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Bill Kibbel

300 years ago

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an Episcopal church was formed by a group that came from Wales and settled in the Pennsylvania colony. They built a stone church on the top of a hill in the "Welsh Tract".

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My supervisors today:

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Hello Bill. Is there a vaulted ceiling in the main hall? Sorry, can't think of the church term for the main room. The roof has a pretty good sway to it. Are the walls bowed out at all?

PS, sheep keep the grass nice and short. I'm sure the Welsh spirits would approve.

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Hello Bill. Is there a vaulted ceiling in the main hall? Sorry, can't think of the church term for the main room. The roof has a pretty good sway to it. Are the walls bowed out at all?

You got it! Here's the hand-forged nuts on the ends of the 3 tie-rods:

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The rods were installed in the mid 1800s.

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Most old churches, unless there are flying buttresses, have leaning, sweeping or bulging walls.

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Hello Bill. Is there a vaulted ceiling in the main hall? Sorry, can't think of the church term for the main room...

nave

Thank you, sir.

Thanks, Bill. We pray the nuts and rods can handle the task for a few more years.

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Ex NJ Gov McGreevy was rejected in his bid to become an Episcopal minister. Maybe he should hang with those sheep instead.

Bill, what would be the difference between a bulging and sweeping wall? Sounds like a good inspection term I never heard of before.

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Bill:

Did they ever come up with a permanent fix for the Old Dutch Church? I first saw that temporary brace in 2004. I went back in 2006 to see what permanent solution they came up with, only to find that not a thing had changed. Maybe it's still that way.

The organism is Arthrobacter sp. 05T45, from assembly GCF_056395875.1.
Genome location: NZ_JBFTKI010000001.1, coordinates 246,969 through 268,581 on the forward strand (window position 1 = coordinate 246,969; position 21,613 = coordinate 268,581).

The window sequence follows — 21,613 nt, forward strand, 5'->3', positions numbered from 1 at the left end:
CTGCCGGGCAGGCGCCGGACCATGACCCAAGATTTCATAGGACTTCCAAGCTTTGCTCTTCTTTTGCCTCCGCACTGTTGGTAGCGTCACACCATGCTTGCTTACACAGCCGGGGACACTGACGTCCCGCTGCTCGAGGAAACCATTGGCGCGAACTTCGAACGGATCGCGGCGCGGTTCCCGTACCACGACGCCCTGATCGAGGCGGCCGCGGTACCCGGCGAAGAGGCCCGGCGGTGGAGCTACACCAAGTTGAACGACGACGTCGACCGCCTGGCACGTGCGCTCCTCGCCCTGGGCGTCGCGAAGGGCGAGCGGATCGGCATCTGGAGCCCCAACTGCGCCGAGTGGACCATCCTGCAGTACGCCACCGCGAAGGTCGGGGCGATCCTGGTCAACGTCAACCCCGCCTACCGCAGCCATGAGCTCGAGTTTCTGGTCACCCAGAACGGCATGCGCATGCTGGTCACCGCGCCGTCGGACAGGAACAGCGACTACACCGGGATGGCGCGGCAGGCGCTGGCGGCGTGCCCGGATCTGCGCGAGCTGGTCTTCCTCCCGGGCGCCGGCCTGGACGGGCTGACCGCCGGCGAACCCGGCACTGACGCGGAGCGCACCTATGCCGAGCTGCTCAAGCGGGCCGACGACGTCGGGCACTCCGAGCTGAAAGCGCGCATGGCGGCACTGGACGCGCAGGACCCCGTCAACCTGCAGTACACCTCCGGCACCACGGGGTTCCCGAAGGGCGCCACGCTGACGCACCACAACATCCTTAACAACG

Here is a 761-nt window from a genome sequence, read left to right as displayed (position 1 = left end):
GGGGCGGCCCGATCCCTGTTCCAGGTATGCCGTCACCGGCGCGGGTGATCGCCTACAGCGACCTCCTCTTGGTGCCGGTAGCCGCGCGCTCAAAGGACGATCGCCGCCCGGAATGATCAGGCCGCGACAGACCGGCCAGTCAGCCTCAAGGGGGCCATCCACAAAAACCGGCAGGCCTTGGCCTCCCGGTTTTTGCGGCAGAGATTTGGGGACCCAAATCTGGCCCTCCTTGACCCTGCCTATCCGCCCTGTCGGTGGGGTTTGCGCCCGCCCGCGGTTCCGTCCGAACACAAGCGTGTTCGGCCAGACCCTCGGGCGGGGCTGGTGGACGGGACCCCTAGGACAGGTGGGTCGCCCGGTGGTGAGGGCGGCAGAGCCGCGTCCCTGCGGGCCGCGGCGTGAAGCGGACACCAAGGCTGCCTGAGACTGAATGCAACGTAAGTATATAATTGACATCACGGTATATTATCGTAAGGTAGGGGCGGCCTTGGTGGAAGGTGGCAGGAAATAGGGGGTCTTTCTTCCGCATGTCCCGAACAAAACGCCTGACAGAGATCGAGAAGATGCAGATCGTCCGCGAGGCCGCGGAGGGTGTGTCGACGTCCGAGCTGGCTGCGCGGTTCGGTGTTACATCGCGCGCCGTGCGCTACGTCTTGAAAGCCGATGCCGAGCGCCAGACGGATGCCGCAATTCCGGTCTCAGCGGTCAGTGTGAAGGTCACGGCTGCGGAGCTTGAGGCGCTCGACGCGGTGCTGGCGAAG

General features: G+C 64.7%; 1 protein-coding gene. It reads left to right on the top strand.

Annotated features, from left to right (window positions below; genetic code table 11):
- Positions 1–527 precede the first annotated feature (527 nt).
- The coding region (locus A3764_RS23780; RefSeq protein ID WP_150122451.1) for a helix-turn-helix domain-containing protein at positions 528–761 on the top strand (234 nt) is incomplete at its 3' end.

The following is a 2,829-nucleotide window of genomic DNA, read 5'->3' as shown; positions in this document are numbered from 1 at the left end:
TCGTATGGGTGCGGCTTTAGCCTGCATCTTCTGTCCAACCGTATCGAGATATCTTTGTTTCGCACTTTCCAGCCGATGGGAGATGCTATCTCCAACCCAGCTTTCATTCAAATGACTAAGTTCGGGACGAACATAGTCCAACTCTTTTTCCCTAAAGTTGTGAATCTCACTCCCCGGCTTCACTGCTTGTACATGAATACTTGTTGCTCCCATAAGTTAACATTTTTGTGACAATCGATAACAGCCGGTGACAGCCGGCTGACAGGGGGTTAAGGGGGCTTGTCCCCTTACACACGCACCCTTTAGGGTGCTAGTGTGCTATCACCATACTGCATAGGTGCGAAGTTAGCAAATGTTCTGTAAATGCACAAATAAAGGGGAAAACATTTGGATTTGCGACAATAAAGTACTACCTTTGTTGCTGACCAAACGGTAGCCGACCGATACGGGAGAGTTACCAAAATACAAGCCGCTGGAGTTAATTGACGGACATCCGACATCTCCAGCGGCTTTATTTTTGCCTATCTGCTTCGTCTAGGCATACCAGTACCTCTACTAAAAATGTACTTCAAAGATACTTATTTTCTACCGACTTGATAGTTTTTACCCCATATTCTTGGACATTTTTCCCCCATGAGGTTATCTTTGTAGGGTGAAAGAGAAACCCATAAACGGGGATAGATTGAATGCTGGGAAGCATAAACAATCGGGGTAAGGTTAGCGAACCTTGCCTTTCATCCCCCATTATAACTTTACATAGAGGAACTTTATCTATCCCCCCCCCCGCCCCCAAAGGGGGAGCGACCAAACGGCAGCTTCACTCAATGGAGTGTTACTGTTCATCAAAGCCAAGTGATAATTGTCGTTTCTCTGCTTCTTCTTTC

I've got to think the people whose ancestors are buried in the graves that are anchoring the buttress beams aren't too happy about it.

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Well,

I should imagine that lying there for eternity with those big heavy footers bearing down on top of you, when you don't even have enough room to roll over onto your side has to be pretty uncomfortable for the folks sleeping below.

ONE TEAM - ONE FIGHT!!!

Mike

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Well,

I should imagine that lying there for eternity with those big heavy footers bearing down on top of you, when you don't even have enough room to roll over onto your side has to be pretty uncomfortable for the folks sleeping below.

ONE TEAM - ONE FIGHT!!!

Mike

Yeah, but on the other hand, those folks are still supporting their church.

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Well,

I should imagine that lying there for eternity with those big heavy footers bearing down on top of you, when you don't even have enough room to roll over onto your side has to be pretty uncomfortable for the folks sleeping below.

ONE TEAM - ONE FIGHT!!!

Mike

But, what better way to uphold the church? [:-tophat]

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Bill, what would be the difference between a bulging and sweeping wall? Sounds like a good inspection term I never heard of before.

Bulging is a term used for a wall that is bowed from top to bottom. This would be most obvious when looking along the wall.

Sweeping is a term used for bowing from corner to corner. This would be most visible when standing on the edge of the roof looking down the wall

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Shortly after I turned 40, my abdomen has had some bulging and sweeping. I don't think installing tie-rods will fix it.

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Bill:

Did they ever come up with a permanent fix for the Old Dutch Church? I first saw that temporary brace in 2004. I went back in 2006 to see what permanent solution they came up with, only to find that not a thing had changed. Maybe it's still that way.

The design and bid selection has been completed. Late in 2010, I heard that the federal grant money was to be released in early 2011. There was also some fund raising to be continued to fill the gap not covered by the grant. The expense is for repairs and neglected maintenance that goes beyond just reinforcing the wall.

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